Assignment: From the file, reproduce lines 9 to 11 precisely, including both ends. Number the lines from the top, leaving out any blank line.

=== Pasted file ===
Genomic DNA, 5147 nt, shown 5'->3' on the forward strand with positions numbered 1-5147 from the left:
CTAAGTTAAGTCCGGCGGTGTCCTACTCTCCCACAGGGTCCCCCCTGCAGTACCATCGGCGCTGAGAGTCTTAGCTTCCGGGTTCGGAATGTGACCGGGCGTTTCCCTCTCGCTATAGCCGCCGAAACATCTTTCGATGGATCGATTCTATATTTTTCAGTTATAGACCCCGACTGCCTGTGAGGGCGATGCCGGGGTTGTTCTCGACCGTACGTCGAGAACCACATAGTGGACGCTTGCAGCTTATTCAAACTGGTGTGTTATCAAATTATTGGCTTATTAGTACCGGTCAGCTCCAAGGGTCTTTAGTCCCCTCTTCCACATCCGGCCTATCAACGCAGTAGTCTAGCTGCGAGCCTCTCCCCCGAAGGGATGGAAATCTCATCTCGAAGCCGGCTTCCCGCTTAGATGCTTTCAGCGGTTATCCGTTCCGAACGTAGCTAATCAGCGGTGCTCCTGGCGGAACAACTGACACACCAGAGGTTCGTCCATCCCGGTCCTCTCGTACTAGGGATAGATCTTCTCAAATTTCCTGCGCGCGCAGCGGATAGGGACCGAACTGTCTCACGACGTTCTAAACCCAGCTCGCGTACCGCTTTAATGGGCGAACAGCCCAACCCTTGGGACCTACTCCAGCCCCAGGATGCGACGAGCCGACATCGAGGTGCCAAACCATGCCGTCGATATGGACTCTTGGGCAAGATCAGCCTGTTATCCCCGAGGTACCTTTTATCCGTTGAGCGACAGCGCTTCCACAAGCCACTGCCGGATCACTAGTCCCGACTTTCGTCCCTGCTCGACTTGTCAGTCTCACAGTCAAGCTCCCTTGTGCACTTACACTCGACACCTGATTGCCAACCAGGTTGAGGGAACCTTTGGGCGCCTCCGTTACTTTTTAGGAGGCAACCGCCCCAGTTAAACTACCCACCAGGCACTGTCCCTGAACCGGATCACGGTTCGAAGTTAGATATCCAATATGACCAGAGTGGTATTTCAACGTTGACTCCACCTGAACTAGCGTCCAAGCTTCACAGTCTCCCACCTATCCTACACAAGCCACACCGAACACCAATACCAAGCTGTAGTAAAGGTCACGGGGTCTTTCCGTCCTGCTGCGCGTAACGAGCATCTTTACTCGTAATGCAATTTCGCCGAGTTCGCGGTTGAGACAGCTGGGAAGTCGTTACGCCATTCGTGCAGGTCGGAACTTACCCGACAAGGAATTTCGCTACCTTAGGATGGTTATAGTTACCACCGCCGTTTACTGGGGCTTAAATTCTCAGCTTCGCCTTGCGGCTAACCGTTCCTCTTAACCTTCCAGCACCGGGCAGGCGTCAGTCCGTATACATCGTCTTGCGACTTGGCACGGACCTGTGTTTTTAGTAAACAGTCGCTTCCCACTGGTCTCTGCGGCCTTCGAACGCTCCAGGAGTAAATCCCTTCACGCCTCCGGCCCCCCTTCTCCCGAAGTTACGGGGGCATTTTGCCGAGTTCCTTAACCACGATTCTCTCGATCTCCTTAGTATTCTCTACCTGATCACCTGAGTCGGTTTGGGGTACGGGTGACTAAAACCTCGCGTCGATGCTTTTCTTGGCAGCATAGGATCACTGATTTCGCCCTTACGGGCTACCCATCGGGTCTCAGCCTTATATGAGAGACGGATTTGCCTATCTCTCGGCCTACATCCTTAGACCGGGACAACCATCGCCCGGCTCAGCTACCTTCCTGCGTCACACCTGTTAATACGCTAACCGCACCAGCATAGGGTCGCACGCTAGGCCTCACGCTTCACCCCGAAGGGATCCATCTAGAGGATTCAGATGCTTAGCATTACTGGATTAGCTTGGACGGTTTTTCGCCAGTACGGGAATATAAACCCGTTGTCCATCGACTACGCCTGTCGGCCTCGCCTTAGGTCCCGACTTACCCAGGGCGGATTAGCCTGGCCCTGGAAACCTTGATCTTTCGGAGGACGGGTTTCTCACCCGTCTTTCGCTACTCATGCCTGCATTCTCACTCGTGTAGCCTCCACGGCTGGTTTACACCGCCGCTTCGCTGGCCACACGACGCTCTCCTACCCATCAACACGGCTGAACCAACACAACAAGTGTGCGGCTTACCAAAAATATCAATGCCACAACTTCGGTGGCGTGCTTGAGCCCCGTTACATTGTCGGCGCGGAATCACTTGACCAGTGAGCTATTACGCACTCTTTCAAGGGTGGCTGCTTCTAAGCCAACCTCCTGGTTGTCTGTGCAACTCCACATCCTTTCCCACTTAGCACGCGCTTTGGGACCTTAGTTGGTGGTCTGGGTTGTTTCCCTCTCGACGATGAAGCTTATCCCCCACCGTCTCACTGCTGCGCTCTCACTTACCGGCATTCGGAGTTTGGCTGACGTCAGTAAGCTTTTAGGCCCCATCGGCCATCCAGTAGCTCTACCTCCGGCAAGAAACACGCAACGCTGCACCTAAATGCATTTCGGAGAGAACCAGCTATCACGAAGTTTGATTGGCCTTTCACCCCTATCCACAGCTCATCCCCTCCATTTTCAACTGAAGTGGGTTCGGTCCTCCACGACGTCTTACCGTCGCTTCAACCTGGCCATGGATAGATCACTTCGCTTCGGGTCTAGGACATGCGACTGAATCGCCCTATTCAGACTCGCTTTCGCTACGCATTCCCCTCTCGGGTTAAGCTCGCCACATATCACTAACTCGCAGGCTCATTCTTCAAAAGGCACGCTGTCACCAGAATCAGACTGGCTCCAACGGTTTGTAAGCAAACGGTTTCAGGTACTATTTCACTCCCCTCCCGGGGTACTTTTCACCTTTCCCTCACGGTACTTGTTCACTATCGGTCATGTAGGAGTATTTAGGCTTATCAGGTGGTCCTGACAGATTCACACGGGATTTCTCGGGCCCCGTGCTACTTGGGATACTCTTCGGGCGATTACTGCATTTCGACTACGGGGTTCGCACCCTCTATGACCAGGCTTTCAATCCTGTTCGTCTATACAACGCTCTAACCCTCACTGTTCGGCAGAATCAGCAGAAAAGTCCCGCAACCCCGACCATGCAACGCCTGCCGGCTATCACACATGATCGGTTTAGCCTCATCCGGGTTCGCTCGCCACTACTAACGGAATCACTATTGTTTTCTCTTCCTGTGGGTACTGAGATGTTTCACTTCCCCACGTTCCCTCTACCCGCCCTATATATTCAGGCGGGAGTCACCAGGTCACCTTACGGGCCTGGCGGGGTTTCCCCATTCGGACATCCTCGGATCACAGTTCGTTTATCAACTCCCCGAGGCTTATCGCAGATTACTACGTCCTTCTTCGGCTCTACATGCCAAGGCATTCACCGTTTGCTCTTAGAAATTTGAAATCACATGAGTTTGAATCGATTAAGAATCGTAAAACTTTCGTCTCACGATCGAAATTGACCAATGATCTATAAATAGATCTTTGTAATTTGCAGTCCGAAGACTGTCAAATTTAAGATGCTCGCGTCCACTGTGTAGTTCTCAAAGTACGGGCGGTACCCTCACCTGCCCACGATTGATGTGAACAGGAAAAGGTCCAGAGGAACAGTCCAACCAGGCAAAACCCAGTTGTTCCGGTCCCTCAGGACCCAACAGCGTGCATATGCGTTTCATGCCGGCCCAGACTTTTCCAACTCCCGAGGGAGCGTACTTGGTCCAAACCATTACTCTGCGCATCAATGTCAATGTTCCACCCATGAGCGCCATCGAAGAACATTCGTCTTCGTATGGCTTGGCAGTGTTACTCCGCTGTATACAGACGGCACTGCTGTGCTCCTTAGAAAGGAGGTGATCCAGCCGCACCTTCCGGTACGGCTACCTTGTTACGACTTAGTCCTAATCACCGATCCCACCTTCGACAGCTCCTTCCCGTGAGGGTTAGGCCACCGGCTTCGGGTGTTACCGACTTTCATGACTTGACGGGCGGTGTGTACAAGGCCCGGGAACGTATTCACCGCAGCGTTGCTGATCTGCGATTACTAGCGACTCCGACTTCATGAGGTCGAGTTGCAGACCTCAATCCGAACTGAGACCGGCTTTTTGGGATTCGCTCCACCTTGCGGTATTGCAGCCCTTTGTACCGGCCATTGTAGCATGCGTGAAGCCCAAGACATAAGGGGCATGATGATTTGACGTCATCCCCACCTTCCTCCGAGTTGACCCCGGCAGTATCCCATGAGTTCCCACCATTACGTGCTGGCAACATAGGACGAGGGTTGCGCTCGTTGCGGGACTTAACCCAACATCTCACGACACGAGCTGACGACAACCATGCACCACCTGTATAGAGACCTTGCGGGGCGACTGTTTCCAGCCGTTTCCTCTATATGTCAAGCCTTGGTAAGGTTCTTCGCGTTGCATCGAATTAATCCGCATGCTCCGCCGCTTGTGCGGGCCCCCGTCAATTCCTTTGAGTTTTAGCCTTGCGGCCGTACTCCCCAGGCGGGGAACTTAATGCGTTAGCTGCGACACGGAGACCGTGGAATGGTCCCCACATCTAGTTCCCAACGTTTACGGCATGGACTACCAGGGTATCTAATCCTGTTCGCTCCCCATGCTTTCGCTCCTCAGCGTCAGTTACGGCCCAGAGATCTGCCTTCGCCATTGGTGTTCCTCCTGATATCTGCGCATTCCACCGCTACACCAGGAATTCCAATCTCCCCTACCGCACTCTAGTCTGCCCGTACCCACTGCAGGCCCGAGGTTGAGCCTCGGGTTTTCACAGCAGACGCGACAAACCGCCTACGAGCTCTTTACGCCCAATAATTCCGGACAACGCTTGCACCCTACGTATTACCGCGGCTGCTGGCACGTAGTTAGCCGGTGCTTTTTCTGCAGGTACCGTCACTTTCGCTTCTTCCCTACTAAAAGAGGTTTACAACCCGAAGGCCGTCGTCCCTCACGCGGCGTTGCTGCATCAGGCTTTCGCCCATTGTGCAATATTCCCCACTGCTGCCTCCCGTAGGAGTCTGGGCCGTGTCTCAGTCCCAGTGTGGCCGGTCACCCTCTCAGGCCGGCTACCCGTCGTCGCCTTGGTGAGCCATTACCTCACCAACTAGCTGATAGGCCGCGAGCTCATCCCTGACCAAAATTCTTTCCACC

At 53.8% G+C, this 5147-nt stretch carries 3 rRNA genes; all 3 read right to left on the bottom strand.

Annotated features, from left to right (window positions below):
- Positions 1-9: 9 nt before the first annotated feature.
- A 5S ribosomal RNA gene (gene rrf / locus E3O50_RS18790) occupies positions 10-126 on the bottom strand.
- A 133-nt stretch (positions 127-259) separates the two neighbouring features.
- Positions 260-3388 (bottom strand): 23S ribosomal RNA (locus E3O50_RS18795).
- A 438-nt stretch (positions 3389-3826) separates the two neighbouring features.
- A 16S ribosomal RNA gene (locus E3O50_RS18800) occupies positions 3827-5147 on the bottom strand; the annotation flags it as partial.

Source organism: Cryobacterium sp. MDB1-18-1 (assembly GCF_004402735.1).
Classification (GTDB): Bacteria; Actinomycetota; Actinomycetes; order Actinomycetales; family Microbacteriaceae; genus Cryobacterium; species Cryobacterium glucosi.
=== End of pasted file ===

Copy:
- A 438-nt stretch (positions 3389-3826) separates the two neighbouring features.
- A 16S ribosomal RNA gene (locus E3O50_RS18800) occupies positions 3827-5147 on the bottom strand; the annotation flags it as partial.

Source organism: Cryobacterium sp. MDB1-18-1 (assembly GCF_004402735.1).